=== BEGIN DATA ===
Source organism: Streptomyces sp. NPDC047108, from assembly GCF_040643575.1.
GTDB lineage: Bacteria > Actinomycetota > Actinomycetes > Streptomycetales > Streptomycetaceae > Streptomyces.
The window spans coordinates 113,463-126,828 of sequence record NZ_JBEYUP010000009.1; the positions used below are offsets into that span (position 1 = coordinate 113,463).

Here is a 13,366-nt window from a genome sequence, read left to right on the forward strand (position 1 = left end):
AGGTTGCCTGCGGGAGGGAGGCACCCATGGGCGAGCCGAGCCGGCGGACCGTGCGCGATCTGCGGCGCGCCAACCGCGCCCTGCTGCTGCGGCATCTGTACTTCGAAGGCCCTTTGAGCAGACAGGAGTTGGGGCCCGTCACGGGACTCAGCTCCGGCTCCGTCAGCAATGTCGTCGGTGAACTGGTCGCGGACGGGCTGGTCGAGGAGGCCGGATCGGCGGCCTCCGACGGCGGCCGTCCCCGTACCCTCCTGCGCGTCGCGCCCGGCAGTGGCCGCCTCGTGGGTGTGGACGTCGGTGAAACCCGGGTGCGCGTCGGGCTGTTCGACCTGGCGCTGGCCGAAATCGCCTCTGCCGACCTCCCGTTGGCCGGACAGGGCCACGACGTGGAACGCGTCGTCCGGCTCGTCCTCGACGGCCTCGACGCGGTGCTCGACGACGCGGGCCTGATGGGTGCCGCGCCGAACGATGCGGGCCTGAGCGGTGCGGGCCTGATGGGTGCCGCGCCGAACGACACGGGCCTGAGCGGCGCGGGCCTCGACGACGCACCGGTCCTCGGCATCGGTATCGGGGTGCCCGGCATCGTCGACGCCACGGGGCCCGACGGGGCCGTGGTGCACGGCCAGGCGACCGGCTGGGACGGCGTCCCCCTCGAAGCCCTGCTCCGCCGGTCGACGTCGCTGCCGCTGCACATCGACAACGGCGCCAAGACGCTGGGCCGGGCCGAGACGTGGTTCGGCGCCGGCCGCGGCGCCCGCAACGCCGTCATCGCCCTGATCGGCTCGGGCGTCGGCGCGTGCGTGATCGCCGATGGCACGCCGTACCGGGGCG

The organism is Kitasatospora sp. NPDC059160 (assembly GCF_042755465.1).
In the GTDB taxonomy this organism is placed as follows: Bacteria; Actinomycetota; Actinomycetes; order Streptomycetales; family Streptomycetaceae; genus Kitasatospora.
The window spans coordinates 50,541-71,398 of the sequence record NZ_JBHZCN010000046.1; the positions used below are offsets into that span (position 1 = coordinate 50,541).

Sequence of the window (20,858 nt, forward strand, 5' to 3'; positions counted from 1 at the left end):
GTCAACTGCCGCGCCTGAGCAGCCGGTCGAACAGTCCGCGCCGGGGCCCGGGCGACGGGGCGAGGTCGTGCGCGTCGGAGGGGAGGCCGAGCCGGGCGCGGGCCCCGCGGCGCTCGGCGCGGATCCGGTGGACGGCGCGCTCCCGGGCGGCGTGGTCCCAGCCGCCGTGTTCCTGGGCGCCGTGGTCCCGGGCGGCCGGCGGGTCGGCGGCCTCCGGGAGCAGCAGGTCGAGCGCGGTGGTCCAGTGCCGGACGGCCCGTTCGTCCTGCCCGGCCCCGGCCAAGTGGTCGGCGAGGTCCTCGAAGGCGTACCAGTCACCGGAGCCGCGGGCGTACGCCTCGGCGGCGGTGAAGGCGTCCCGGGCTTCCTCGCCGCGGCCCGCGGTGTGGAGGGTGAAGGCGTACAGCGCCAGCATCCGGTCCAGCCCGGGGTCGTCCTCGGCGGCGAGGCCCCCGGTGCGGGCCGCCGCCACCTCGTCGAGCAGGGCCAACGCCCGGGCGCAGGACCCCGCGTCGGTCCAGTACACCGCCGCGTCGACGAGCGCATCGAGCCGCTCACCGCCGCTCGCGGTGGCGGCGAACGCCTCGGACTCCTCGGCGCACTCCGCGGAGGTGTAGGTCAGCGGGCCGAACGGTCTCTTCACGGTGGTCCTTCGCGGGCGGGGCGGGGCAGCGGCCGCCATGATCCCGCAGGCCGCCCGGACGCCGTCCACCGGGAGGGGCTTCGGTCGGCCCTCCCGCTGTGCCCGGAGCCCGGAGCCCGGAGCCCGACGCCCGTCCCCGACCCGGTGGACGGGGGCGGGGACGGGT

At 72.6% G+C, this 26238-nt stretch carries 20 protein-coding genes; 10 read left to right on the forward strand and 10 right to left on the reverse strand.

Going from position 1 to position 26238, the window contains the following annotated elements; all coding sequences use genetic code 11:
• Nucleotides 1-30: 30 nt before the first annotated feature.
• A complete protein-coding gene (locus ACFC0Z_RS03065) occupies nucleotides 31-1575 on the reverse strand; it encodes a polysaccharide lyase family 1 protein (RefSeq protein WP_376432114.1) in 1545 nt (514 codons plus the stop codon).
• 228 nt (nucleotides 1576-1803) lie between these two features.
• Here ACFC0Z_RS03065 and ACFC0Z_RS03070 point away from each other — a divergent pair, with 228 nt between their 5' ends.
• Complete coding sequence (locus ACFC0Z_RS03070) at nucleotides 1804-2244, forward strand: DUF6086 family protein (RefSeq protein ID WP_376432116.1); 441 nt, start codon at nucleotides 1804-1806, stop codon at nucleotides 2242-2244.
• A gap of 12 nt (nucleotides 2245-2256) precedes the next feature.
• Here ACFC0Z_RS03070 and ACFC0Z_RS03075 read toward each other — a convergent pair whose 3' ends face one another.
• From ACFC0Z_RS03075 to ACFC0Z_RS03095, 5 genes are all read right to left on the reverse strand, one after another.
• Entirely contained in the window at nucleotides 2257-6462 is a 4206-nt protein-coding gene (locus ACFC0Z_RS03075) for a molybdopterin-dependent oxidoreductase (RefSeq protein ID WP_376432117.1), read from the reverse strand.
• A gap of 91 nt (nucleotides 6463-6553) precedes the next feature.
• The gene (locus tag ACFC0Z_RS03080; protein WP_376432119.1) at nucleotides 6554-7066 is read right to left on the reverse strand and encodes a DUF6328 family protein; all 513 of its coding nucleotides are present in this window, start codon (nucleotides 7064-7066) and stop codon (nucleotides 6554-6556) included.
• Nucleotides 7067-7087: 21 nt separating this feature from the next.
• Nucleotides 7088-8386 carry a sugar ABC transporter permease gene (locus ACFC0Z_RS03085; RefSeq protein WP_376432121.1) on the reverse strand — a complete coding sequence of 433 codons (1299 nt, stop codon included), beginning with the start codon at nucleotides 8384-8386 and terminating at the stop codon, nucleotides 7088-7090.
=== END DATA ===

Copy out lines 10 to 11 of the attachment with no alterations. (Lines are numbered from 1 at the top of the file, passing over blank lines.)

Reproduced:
GTCAACTGCCGCGCCTGAGCAGCCGGTCGAACAGTCCGCGCCGGGGCCCGGGCGACGGGGCGAGGTCGTGCGCGTCGGAGGGGAGGCCGAGCCGGGCGCGGGCCCCGCGGCGCTCGGCGCGGATCCGGTGGACGGCGCGCTCCCGGGCGGCGTGGTCCCAGCCGCCGTGTTCCTGGGCGCCGTGGTCCCGGGCGGCCGGCGGGTCGGCGGCCTCCGGGAGCAGCAGGTCGAGCGCGGTGGTCCAGTGCCGGACGGCCCGTTCGTCCTGCCCGGCCCCGGCCAAGTGGTCGGCGAGGTCCTCGAAGGCGTACCAGTCACCGGAGCCGCGGGCGTACGCCTCGGCGGCGGTGAAGGCGTCCCGGGCTTCCTCGCCGCGGCCCGCGGTGTGGAGGGTGAAGGCGTACAGCGCCAGCATCCGGTCCAGCCCGGGGTCGTCCTCGGCGGCGAGGCCCCCGGTGCGGGCCGCCGCCACCTCGTCGAGCAGGGCCAACGCCCGGGCGCAGGACCCCGCGTCGGTCCAGTACACCGCCGCGTCGACGAGCGCATCGAGCCGCTCACCGCCGCTCGCGGTGGCGGCGAACGCCTCGGACTCCTCGGCGCACTCCGCGGAGGTGTAGGTCAGCGGGCCGAACGGTCTCTTCACGGTGGTCCTTCGCGGGCGGGGCGGGGCAGCGGCCGCCATGATCCCGCAGGCCGCCCGGACGCCGTCCACCGGGAGGGGCTTCGGTCGGCCCTCCCGCTGTGCCCGGAGCCCGGAGCCCGGAGCCCGACGCCCGTCCCCGACCCGGTGGACGGGGGCGGGGACGGGT

At 72.6% G+C, this 26238-nt stretch carries 20 protein-coding genes; 10 read left to right on the forward strand and 10 right to left on the reverse strand.